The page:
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Might find metal is way thinner on the Subaru than on the Mercedes, but yeah, metal is metal and patches can be made from it. Might be galvanized metal on that Subaru, so don’t breathe that in while welding. Small fan pulling air away from work will make it better if so, ie, work behind fan, not in front.

Basic MIG welder at the lowest setting and smallest wire is what is required. Wire feed speed is key to getting dialed in and distance/time from work. Tack, let it cool before next tack so it won’t warp. Use compressed air to speed things up between tacks.

My suggestion if you’ve never welded sheetmetal before, practice on scrap metal before you attempt on the car. Burn-through can make a hole repair get larger and larger and.....
 

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1981 W123 280E "Rusty", 1987 W124 300E "Hans"
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Discussion Starter #36
Might find metal is way thinner on the Subaru than on the Mercedes, but yeah, metal is metal and patches can be made from it. Might be galvanized metal on that Subaru, so don’t breathe that in while welding. Small fan pulling air away from work will make it better if so, ie, work behind fan, not in front.

Basic MIG welder at the lowest setting and smallest wire is what is required. Wire feed speed is key to getting dialed in and distance/time from work. Tack, let it cool before next tack so it won’t warp. Use compressed air to speed things up between tacks.

My suggestion if you’ve never welded sheetmetal before, practice on scrap metal before you attempt on the car. Burn-through can make a hole repair get larger and larger and.....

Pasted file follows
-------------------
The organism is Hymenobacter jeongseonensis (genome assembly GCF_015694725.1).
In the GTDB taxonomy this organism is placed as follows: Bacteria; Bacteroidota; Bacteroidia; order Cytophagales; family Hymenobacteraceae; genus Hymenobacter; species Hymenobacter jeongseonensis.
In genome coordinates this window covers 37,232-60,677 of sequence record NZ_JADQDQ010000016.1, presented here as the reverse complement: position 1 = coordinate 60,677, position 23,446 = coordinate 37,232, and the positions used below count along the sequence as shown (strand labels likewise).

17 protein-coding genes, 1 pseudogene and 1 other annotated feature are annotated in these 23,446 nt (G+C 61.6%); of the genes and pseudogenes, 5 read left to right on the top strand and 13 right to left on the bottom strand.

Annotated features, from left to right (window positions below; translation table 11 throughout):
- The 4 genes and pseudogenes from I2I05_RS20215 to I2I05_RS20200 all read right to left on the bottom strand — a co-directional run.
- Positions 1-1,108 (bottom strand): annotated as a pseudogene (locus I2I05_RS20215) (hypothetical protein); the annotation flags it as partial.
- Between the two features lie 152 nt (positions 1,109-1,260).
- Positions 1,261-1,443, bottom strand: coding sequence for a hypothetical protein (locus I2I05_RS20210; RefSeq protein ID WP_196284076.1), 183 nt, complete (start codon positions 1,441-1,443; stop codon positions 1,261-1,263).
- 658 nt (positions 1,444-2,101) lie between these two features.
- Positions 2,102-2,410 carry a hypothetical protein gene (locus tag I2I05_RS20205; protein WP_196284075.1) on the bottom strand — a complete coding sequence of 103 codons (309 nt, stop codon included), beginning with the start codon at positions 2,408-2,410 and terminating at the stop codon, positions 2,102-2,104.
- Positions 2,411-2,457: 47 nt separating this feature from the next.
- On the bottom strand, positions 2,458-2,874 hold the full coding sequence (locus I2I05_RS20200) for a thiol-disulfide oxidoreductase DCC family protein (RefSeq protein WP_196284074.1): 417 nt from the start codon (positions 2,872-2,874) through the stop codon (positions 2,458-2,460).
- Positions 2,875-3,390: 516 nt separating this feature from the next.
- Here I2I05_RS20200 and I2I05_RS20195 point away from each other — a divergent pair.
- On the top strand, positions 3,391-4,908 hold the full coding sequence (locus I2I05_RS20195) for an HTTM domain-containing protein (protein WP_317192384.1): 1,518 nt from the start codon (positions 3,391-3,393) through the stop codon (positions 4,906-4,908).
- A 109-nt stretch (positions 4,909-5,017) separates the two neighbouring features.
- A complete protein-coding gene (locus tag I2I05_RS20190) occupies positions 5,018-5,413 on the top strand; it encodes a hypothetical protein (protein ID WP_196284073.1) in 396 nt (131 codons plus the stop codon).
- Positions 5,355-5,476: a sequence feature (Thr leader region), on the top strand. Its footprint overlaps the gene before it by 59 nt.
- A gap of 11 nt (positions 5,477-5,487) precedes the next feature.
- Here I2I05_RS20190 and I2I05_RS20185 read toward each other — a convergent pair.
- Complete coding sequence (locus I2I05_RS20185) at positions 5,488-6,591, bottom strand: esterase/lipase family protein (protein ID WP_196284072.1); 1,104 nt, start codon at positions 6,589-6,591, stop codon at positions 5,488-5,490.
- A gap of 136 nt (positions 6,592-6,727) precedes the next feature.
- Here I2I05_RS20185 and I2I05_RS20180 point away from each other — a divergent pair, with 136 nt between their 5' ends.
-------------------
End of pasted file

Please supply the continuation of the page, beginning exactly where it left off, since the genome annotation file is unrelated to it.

You are absolutely correct, wire feed speed makes all the difference. During my practices with my educational administration's fancy Miller MIG welders, I found my welds improve exponentially the more I dialed in the wire speed to my individual welding "style." I had much splatter to start with, but as I improved that day, I felt the welds did too.

On the topic of galvanized metal; if I really have the heart to cut up a car, even a deformed one, I think it would be better for me to try to grind off the galvanizing before I try welding it. Is Ol' Rusty galvanized as well, or is it just an electrochemical dip I see under the paint?

And by the way, how are the welds? This is actually my third time welding, so I'd say either the MIG welder was really high-class, or I am actually somwhat improving. I've got a long way to go, but I am halfway there already. The first attempt that day were the cruder-looking beads (in the back) on the first metal doughnut thing.
 

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Discussion Starter #37
Monday's Update, just a little update:

I reinstalled the front wheels and dropped the car. Done.

On to the real reason I am writing this:

As I have been working around the floor, planning and scheming the final repair, one curiosity has stood out to me. Near the beginning of my ownership of this car, I removed the front seats to do a full cleaning of all surfaces (I knew about the rust at this point). The two rear outer seat mounting brackets spot-welded to the floor that the seat frames bolt to were not allowing me to unbolt the seats from them. With everything stuck, frozen, or in general states of disrepair, I didn't notice that the brackets were totally rusted to hell. With a slight shift of the seat, they completely disintegrated, while the seat(s) lost all footing to the floor in that corner.

I would like to know if I can get these brackets new, or if I would have to fabricate something myself. There isn't really much on these parts around the Internet, so I assume it usually isn't a problem to others. So, if any of you people know where to get a pair of these brackets, I could really use the help. If not, I could probably fabricate a crude-yet-functional facsimile.

I really need to quit making these huge intros for something as simple as a floor bracket. Complaints are welcomed.
 

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Discussion Starter #38
Monday's Update (chronologically), it's been a while:

Engine diagnostics, headliner and sunroof work, moral and psychological dilemmas, and more cleaning of interior areas are following.